JOYCE N. THOMAS, RN, MPH, PRESIDENT, CENTER FOR CHILD PROTECTION AND FAMILY SUPPORT, WASHINGTON, D.C.: Many children are witnesses to violence. Many children are victims of violence. The environment can be a risk factor, but it can also be a protective factor. The community worker really is the glue to helping particularly families with limited resources be able to reestablish themselves.
JOYCE THOMAS: In environments where victimization is commonplace, the community can make a tremendous difference. You might have programs, services, agencies, that are geared-up, and families that are geared-up, to protect children. Faith-based communities make a big difference. When an entire family is in crisis, an offering of friendly support can be very nurturing.
KIM CLIFTON, MSW, EXECUTIVE DIRECTOR, HALOS, CHARLESTON, SC: HALOS was founded by a child psychiatrist and pediatrician because she saw child victims of abuse and neglect coming through her psychiatric practice. While the caregivers were trying very hard to provide a safe and nurturing home, they just didn’t have the resources to provide things that all children need, not to mention children who were healing from the trauma of abuse and neglect. And the project grew pretty quickly. They developed a relationship with the local Department of Social Services, and so Charleston County DSS would tell them what children who had open cases of abuse and neglect needed.
FEMALE VICTIM 1: I was a rape victim. And, one day I got tired of the abuse. I finally told, and they did something about it. After I got removed from my mother's house, my granny got custody of me through the court.
FEMALE VICTIM 2: Being as old as I am, a senior citizen, and living on a fixed income, I was fighting it all by myself until I got into HALOS, and they have helped me quite a bit.
FEMALE VICTIM 1: HALOS helped me get my stuff for school. They just been a really good backbone for the family. I’m 18 and I have graduated from high school; I did a semester in college. You know, I feel like I got something to live for now. And, as far as HALOS, they helped me do that.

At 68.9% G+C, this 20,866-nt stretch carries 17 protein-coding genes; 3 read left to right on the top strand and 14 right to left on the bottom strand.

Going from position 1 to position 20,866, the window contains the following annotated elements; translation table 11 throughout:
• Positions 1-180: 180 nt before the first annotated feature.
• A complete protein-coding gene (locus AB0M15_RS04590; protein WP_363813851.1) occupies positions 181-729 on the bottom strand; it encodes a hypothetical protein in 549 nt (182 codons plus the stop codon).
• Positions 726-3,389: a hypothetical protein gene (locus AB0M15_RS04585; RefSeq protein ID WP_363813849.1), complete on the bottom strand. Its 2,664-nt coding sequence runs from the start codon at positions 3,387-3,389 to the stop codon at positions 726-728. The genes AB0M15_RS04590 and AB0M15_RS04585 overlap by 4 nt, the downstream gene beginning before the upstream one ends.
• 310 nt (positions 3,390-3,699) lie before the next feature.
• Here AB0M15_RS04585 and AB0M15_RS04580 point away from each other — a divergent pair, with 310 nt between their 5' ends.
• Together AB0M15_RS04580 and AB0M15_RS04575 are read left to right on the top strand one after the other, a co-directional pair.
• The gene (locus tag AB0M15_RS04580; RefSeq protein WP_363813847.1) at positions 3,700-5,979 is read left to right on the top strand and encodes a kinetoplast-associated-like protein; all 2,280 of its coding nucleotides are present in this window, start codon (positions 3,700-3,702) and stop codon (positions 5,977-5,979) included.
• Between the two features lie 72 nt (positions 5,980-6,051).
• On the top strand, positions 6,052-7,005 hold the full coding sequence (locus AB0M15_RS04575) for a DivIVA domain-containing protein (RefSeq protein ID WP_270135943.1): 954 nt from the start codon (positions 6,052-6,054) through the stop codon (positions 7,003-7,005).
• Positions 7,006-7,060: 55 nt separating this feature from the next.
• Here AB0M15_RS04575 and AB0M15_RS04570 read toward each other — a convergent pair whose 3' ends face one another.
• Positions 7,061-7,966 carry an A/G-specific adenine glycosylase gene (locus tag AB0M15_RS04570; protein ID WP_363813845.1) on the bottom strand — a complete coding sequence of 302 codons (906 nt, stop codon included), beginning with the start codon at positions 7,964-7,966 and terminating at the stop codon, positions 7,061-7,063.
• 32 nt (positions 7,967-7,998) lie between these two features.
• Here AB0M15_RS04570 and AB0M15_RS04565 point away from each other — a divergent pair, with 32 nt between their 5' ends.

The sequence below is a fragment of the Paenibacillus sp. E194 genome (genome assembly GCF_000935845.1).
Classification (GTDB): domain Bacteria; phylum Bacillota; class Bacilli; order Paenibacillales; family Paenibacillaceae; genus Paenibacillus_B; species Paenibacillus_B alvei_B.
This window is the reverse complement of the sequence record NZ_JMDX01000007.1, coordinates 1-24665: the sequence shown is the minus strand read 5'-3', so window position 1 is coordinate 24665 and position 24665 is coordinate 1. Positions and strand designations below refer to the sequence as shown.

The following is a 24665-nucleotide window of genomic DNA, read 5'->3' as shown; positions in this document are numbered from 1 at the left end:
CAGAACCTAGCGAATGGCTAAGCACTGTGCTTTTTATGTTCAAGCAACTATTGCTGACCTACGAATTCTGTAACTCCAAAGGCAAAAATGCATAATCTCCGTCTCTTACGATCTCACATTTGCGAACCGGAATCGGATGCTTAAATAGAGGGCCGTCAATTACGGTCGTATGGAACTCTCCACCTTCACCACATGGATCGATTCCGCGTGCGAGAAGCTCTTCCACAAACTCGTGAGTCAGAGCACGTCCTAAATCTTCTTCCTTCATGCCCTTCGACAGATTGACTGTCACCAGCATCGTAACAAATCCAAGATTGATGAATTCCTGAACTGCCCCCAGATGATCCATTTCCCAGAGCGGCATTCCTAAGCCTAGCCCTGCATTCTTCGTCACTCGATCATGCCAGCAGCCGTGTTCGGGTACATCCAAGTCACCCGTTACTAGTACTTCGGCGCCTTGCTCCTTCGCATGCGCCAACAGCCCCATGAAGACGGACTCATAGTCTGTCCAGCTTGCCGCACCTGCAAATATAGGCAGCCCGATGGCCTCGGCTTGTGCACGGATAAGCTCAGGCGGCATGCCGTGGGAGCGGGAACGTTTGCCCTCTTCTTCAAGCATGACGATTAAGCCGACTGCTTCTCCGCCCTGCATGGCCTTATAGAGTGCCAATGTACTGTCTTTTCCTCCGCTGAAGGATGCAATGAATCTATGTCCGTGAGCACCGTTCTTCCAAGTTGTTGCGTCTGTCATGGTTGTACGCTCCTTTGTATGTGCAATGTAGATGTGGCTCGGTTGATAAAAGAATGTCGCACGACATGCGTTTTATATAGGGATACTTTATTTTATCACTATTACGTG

JOYCE THOMAS: You can’t help children till you help their families. Parents really need a lot of support. They need information. And when we talk about trauma and trauma-informed care, we know we have to listen, we have to listen to that trauma story. So it’s important that the parents are linked to service providers who can help them in a structured way.
JAMES HENRY, PH.D., DIRECTOR, CHILDREN’S TRAUMA ASSESSMENT CENTER, KALAMAZOO, MI: ...and so somebody who you felt very loved and you could count on and be secure with wasn’t there... We know that children, whether it’s child abuse and neglect, domestic violence, even community violence—that parents aren’t even aware of some of the ways they’ve been exposed to violence and trauma. And so we started the Children’s Trauma Assessment Center to really help people understand the kids through a trauma lens. Our project, Project PERK, is about being able to support children in Kalamazoo and their families when they’ve experienced violence, providing parent treatment as well as child treatment to empower them to help their kids manage the impact of trauma and certainly to build resiliency.